Bay Area nonprofit helps save hundreds of animals stuck in war-torn Ukraine

ByTim Johns KGO logo
Saturday, March 26, 2022
Bay Area nonprofit helps save hundreds of animals in Ukraine
Bay Area nonprofit Transform a Street Dog has saved hundreds of dogs from Ukraine, and has no plans of stopping.

PACIFICA, Calif. (KGO) -- For the past month, Mandy Allen has been tirelessly at work.

"We weren't sure how we were going to do it at all," she said.

Since 2018, the Pacifica resident has run a nonprofit called Transform a Street Dog, that helps rescue disabled and abandoned Ukrainian animals.

But once the invasion started, their operations were turned upside down and in early March, Allen was left with 35 dogs and 15 staff members caught in the middle of a warzone.

TAKE ACTION: Local and national support for people in Ukraine

"We were able to evacuate them to Austria and they are now safely there," Allen said.

Thanks in part to ABC7 News coverage, the group's efforts went viral.

They partnered with other animal groups in neighboring European countries and were able to get not just the initial batch of dogs to safety, but also hundreds more.

But despite the work that they've already done, Allen says there's still a lot more to do as the war continues to decimate the country.

Allen showed us photos of the animals the group has helped to save so far - many of which have been adopted.

VIDEO: Bay Area nonprofit trying to save volunteers, dogs stranded in Ukraine

As the war in Ukraine continues to unfold, Transform A Street Dog is working to get their volunteers and animals out of the country to safety.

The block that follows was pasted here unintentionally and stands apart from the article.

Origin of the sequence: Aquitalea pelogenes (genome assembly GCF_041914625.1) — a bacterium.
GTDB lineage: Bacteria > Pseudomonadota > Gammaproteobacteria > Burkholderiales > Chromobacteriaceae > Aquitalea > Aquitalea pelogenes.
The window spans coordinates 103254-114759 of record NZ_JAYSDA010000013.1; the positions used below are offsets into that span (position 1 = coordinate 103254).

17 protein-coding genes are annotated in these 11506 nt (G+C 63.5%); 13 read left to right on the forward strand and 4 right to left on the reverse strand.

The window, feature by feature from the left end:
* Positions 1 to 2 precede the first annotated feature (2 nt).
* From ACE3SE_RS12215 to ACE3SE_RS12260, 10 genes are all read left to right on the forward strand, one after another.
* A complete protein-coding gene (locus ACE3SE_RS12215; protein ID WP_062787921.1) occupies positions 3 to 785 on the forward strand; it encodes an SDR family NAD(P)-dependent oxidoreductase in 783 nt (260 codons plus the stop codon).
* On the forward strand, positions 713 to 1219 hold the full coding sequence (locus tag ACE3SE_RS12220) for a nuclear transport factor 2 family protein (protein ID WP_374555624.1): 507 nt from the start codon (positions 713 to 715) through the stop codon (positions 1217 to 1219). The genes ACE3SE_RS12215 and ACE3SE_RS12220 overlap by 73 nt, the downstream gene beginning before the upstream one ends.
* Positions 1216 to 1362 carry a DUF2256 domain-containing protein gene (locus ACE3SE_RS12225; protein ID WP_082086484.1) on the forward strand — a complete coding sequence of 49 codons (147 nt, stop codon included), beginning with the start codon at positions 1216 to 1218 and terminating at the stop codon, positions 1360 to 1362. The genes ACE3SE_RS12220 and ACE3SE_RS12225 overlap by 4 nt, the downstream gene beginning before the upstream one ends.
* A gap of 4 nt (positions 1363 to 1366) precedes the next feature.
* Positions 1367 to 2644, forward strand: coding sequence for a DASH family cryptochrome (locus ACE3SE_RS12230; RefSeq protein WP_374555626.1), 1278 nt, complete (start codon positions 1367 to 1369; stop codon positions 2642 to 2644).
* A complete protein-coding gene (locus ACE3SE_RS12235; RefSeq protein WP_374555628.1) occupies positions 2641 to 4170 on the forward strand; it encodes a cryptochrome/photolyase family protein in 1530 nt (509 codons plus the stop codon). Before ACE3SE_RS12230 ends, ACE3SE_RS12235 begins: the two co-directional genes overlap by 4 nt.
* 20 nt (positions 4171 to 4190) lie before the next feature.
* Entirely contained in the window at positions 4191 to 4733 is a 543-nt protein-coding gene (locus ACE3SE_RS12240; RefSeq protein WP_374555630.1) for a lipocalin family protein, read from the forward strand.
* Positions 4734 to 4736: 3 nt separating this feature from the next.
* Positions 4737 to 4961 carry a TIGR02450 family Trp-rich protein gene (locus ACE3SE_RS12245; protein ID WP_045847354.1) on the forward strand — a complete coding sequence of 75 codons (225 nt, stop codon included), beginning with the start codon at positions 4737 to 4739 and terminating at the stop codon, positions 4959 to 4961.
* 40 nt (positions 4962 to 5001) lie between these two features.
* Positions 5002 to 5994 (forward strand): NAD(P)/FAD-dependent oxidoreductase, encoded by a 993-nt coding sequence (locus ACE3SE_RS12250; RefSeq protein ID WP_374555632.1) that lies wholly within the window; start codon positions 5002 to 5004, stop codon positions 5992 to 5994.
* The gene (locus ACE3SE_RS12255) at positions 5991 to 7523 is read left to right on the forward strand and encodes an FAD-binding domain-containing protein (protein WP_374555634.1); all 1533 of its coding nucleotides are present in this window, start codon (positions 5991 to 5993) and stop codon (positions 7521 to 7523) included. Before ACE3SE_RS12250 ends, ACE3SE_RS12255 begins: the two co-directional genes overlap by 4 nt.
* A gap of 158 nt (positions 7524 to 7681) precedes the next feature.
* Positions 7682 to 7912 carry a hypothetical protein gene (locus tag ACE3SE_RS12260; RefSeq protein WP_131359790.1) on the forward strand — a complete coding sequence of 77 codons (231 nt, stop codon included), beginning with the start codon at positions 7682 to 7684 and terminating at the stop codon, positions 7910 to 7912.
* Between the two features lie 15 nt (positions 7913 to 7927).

She said they're currently in the process of trying to save at least 100 more.

"Right now, this weekend, we are planning an evacuation to Romania again and to Poland," Allen said.

But Allen says she could never do it without the assistance of her team, some of whom, she said, are risking their lives to stay in Ukraine and help.

We spoke to one them hiding out in Kyiv via Zoom.

"If I know that I can do something for the animals and I will get another achievement, then I do it," said Katya Kurilets.

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And despite the challenges they've faced, Allen remains determined.

Not just to save as many animals as possible, but also the people she's come to know and love.

"I've been doing this for four years and I'm friends with all of these people. So when this crisis started, I'm not just going to stop. I have to help them," Allen said.

You can donate to the group here.

Take a look at the latest updates on the Ukraine-Russia war.